Today was a full day of travel and then meeting up with our tour guides. We drove through downtown San Salvador, had a wonderful lunch, and then went to the Compassion National Headquarters.
They’ve been in this new building for about a year, having moved from a bunker with no windows for offices. It was a beautifully-maintained, well-run, organized office! What a blessing to this hardworking staff! I seriously have never seen an office of people so happy. We met every staff member and they just basically kept one-upping each other on the happiness scale.
We had a presentation by Brother Guillermo, the country director for Compassion El Salvador. And wow, what an awesome, Godly man!
One thing that you should know about Compassion in El Salvador is that they have just added a new program, the Child Survival Program, this year. As Brother Guillermo was sharing about that and showing a couple stats and pictures, he said something that stopped my heart. He was showing a picture of a baby girl, probably about 3 months old, and he said in such a sincere, passionate voice:
“This child deserves to know Jesus!”
The tears filled my eyes as he said it again:
“This child deserves to know Jesus!”
And of course we, as sinners, have no rights to God. But that he loves us so much despite our sin that he still gives us access to Him is staggering. That we can share in his love, his grace, his joy, his peace, his wonderful plan of salvation… it’s amazing to me again today.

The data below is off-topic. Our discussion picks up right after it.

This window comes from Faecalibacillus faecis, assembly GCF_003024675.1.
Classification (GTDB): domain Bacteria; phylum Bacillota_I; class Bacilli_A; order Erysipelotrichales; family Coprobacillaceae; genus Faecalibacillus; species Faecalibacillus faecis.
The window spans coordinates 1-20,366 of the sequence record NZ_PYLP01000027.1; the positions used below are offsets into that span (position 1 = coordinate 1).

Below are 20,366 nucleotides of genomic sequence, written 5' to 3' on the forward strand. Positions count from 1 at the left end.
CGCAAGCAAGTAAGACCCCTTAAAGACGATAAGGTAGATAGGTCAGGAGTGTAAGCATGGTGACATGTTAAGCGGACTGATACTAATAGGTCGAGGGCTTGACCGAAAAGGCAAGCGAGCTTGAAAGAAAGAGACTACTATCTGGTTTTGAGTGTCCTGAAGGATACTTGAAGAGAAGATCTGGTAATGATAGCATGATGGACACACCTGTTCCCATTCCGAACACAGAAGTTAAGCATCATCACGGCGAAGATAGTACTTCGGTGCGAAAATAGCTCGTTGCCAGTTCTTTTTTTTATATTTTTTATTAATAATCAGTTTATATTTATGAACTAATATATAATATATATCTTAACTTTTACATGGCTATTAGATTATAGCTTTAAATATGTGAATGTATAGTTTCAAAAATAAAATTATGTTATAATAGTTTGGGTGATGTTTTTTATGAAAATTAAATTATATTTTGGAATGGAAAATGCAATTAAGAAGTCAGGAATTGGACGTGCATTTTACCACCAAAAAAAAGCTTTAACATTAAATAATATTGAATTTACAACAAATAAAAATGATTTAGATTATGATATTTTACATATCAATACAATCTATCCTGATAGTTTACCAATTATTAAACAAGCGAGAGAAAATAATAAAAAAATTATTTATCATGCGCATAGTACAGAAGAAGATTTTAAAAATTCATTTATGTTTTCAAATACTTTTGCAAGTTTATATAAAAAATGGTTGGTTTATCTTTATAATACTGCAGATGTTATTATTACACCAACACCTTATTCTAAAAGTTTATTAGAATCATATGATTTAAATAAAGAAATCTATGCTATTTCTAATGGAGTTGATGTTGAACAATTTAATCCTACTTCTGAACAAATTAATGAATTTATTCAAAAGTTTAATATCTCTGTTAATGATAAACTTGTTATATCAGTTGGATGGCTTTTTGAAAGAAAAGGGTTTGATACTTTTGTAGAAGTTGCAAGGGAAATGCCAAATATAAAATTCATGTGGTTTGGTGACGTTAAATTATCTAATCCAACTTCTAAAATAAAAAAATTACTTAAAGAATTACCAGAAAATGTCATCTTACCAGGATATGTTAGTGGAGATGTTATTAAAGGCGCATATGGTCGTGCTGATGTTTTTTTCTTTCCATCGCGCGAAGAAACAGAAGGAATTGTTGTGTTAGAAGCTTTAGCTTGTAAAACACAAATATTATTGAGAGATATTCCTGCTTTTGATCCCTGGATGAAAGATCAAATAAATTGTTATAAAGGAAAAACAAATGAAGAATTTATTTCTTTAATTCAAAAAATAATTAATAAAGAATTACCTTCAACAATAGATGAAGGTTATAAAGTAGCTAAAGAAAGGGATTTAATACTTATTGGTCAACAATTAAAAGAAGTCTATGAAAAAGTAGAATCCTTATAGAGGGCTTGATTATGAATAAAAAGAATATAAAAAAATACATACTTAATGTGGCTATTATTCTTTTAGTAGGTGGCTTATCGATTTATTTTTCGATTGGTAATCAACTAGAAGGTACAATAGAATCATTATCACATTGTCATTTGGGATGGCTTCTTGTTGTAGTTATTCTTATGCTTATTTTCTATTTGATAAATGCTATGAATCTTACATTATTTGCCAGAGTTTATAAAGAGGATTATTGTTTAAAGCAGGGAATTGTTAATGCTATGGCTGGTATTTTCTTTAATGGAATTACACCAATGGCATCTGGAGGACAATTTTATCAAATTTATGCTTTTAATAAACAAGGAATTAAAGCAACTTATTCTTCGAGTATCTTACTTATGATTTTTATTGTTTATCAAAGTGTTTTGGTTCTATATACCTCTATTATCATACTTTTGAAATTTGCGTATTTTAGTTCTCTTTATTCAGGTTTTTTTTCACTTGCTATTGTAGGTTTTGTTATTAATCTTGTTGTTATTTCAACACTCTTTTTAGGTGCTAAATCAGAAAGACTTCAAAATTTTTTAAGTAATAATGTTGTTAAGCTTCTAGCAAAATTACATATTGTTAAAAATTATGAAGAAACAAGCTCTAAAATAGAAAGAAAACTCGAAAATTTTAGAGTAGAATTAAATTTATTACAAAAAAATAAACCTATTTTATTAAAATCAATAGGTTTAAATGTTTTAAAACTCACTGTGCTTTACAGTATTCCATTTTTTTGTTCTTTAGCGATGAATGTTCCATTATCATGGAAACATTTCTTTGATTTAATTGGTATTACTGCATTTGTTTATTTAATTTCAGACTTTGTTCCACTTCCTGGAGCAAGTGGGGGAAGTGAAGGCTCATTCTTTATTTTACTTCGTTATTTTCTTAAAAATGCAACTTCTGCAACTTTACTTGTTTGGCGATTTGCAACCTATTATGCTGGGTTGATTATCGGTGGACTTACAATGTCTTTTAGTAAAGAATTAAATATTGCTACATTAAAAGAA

I’ve seen and heard so much already about Compassion’s model for their programs worldwide. They focus on the development of 4 key areas: physical, cognitive, socio-emotional, and spiritual. They are deeply invested in meeting these needs for their children. They have project managers that are continually evaluating each project to make sure they’re addressing all of these areas and they operate a training department to help the churches and projects in their weaknesses to achieve their goals. It’s so cool!
I just want to encourage you today to think and pray about sponsoring a child from El Salvador. They deserve to know Jesus.
Just got a link from our trip leader, Shaun Groves, sharing the news that there was a hurricane in El Salvador last night, and that 91 people are believed to be dead.
Read the story here.
Of course we have no idea at this point how this will affect our trip. Almost certainly, children and families sponsored by Compassion have lost the little they had in the last 24 hours.
So pray for us. Pray that we can love people well in the midst of their disaster, if that’s what we come up against. Pray that we will trust God in ways that are beautiful and attractive to the people that we encounter, even as we proclaim that we trust in the God who controls the winds and waves.
*Warning: this is a disjointed, brain-dump post as I try to organize my thoughts and life before my El Salvador trip*
In some ways, I’m totally in denial that I’m leaving the country and my family in four days.
In other ways, I’ve been anticipating and preparing. For example, I’ve been trying to make some freezer meals for Abraham and the kids to help them along the way. They should be well-stocked with spaghetti sauce and wild rice soup. I figure if I get one more meal made, that should be sufficient (taking leftovers into account). I mean, I’m only gone for five days. And if they get really desperate they can always order pizza or make scrambled eggs.